SAIAB trip on the Krom

19 January 2018

Invasive fish on the Krom

I spent a couple of days with Olaf Weyl's group on the Krom River, Cederberg, prior to the extirpation of invasive fish. Olaf's group has been monitoring the Krom for 2 years prior to the removal of alien fish by CapeNature. The trip was organised to train Honours students from all over South Africa by Olaf's post-graduate experts.

This stunning locality has invasive trout, bass and bluegills. The monitoring consists of assessments of current fish stocks before the extirpation. Olaf's group uses GoPro cameras, snorkling swim counts and fyke nets to assess current fish abundance. Once the Krom has been treated they will be able to track its recovery. 

Thanks to Olaf's group for organising the trip.

  Frogs  Lab

Nitya's popular article

16 January 2018

Scientists in the field: the ways around the indignities we suffer

In this popular article for The Wire, Nitya Mohanty explores the life of a field biologist. It’s not always possible to feel comfy in the field, and many would be explorers find that they are better suited to lab studies.

I can think of numerous leaches (wear wellies – they can’t climb up), wasps, bees (sweat bees annoy to the appoint of distraction), bottle-ass flies, and bot flies that have made field work more arduous than it could have been.

The bot fly, Dermatobia hominis, lays its eggs on the legs of mosquitoes. They hatch when the mozzie bites and the young maggot crawls across your skin looking for lesions to gain access. I was in denial about my first bot fly maggot that I acquired on a field trip to the South of Belize in 1991. I didn’t feel it for a few weeks. One day we were attending the opening of a new power generator for the local village, Sarteneja. I could feel an uncomfortable poking of something at the back of my leg, behind my knee. At first, I thought it was a fly landing there. I swatted and found that my hand was wet with puss. I tried not to think about it for the rest of the very long speeches, but my mind would not allow me to think of anything except the poking I could feel in the back of my leg.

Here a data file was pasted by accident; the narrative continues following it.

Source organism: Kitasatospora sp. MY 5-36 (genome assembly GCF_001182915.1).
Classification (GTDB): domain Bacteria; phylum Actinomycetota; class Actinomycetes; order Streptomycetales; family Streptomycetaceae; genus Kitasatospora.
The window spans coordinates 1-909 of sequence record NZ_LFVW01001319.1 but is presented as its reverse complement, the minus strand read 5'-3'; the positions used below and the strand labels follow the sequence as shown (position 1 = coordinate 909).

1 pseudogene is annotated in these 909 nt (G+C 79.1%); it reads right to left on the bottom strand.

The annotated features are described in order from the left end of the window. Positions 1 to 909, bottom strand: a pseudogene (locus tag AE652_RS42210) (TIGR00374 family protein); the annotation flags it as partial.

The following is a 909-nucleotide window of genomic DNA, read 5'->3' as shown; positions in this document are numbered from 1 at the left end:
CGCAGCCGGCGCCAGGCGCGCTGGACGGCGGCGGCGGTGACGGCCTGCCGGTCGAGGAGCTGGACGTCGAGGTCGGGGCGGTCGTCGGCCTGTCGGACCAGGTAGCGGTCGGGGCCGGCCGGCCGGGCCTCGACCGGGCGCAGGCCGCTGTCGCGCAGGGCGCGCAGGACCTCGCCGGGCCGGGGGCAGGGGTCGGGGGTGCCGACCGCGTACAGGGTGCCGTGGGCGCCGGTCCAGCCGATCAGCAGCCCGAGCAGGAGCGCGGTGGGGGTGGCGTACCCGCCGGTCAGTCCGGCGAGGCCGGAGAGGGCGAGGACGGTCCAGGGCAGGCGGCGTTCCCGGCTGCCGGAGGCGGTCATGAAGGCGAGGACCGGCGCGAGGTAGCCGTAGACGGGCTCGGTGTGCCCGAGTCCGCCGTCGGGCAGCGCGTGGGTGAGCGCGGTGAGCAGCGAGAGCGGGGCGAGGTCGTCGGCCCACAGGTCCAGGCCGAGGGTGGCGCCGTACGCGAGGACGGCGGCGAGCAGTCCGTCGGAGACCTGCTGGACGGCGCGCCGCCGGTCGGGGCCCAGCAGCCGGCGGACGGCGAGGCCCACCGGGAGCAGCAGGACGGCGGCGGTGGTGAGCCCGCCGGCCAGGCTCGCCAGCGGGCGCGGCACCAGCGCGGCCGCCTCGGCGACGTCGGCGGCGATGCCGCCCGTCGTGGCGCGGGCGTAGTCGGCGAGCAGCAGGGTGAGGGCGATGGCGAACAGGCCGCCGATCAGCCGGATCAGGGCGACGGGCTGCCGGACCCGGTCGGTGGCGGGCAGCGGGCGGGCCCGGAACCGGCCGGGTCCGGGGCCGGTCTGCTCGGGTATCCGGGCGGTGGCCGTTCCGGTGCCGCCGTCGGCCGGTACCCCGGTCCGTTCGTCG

That night, I resolved to rid myself of the maggot. I knew that they relied on maintaining an active air hole to the surface. The poking I had felt was the maggot trying to reach fresh air from inside my leg with its posterior spiracle (breathing tube). If you deepen the distance the tube has to move, by smearing the skin with a thick layer of Vaseline, you can entice the maggot to leave your body. Sadly, in 30C heat and 100% humidity the chances of balancing a blob of Vaseline on the back of my knee was zero. Hours of frustrating contortion later, I gave up.

The solution was simply to allow the maggot to grow much larger, and then squeeze it out with maximum pressure applied to both sides of its body. Before I could get that far, I had to admit that I’d been infected, and once that was out of the way I felt much happier about letting the maggot grow large inside me. Yes, there was some discomfort, but the denial had been far worse that the reality.

Later I got more maggots in my shoulders and then one last one below my left eyebrow. This was acutely uncomfortable, in part because it stretched out the skin of my forehead and I was acutely aware of every move. I sort help straight away. In those days the British Army had a base in Belize, and someone thought that this was my best chance for removal. I’m not sure really why it came about, but I found myself in a military operating room with local anaesthetic being injected around my eye socket. The sapper whose expertise included bot fly removal was a very large guy. I swear I could feel my skull contorting as he applied maximum pressure either side of the maggot. Sadly, again, it was far too small to be popped out, and I left with a numb head and one of the blackest eyes I’ve ever possessed.

Within a couple of weeks I was snorkelling on the Belize barrier reef. The maggot could not take the prolonged exposure to the salt, died and got hauled out dead. I still remember the hooks around its body dragging along the hole as it was pulled out. Happy days.


Ending my time as AJH editor

31 December 2017

Reflections on editing African Journal of Herpetology 2009-2017

Today is my last day as editor of African Journal of Herpetology. In this blog post, I reflect on 9 years of being editor in chief.